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Sentamu chides oil companies in Niger Delta

15 November 2019

Archbishop speaks of damage to Niger Delta environment


An aerial view of the Bonny oil terminal in the Niger Delta

An aerial view of the Bonny oil terminal in the Niger Delta

THE Archbishop of York, Dr Sentamu, has accused oil companies that operate in Nigeria of “environmental genocide”.

Speaking at the launch of an interim report by the Bayelsa State Oil and Environmental Commission — which works with industry and environmental experts to investigate the impact of oil spills and the environmental and social damage done by oil companies in Bayelsa State in the Niger Delta, Nigeria — Dr Sentamu accused Shell, AGIP, and other oil companies of causing devastation to the environment in the region.

The report states that 40 million litres of oil are spilled in the Niger Delta each year, eight times more than is spilled in the United States, which is the world’s largest producer and consumer of oil. This equates to one barrel a day for every man, woman, and child living in Bayelsa.

Such devastation would never be permitted to continue in Europe or the United States, Dr Sentamu said at the launch. “It is estimated that the consequences of oil spills may kill around 16,000 infants in the Niger Delta annually within their first month of life.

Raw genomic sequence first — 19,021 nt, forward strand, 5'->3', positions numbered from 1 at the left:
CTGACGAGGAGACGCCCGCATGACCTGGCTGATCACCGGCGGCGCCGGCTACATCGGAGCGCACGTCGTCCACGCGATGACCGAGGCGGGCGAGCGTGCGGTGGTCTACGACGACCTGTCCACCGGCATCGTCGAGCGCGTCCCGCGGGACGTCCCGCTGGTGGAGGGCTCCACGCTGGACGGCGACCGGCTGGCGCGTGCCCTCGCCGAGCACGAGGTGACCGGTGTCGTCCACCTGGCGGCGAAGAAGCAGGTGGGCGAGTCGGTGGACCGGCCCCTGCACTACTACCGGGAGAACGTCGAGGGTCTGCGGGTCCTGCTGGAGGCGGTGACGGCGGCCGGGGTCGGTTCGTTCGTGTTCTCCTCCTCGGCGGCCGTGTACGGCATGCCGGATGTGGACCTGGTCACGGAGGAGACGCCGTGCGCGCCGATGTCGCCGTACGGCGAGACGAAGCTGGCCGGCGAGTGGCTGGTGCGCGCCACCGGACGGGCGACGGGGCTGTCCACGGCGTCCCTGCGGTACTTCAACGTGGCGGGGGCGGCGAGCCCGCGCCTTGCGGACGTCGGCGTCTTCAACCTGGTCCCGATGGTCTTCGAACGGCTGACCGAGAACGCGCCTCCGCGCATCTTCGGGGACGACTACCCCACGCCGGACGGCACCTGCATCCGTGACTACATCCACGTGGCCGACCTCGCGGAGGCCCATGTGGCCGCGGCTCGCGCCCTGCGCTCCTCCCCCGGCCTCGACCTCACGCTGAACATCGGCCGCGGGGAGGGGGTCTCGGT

“Our environment knows no bounds. We are all global citizens. It would never be acceptable to cause such environmental devastation in Europe or America, and accordingly it should never be acceptable in Africa or South America.

“Oil companies today have a moral obligation to uphold the same high environmental standards, wherever they operate, anything less is to knowingly continue an environmental genocide against the people of places like the Niger Delta.”

Bayelsa is the region where oil was first discovered in the country in the 1950s, but its discovery has led to vast environmental and human damage. The air, food, and water of hundreds of thousands of people in the region is contaminated; land and fishing grounds have been poisoned; and chronic diseases, including cancers, are on the rise.

Mangrove swamps and fragile wetland areas have been destroyed by oil spills, the Commission finds.

The Commission was set up by the Governor of Bayelsa State, Henry Seriake Dickson, earlier this year. He welcomed the publication of the interim report this week.

“The Commission has finally provided a voice for every man, woman, and child in Bayelsa that has struggled for over half a century with what can be deemed as environmental terrorism,” he said.

Chaired by the Archbishop, its commissioners include a former under-secretary-general at the United Nations, Baroness Amos, and a former President of Ghana, John Kufuor. The Commission has visited the region three times to see and hear about the devastation caused by oil spills and oil pollution.

The Commission will produce its final report in early 2020, which will set out recommendations for a new legal framework that ensures accountability and an action plan for a clean-up. It will also outline a global standard of behaviour for international oil companies in Bayelsa, Nigeria, or Africa.

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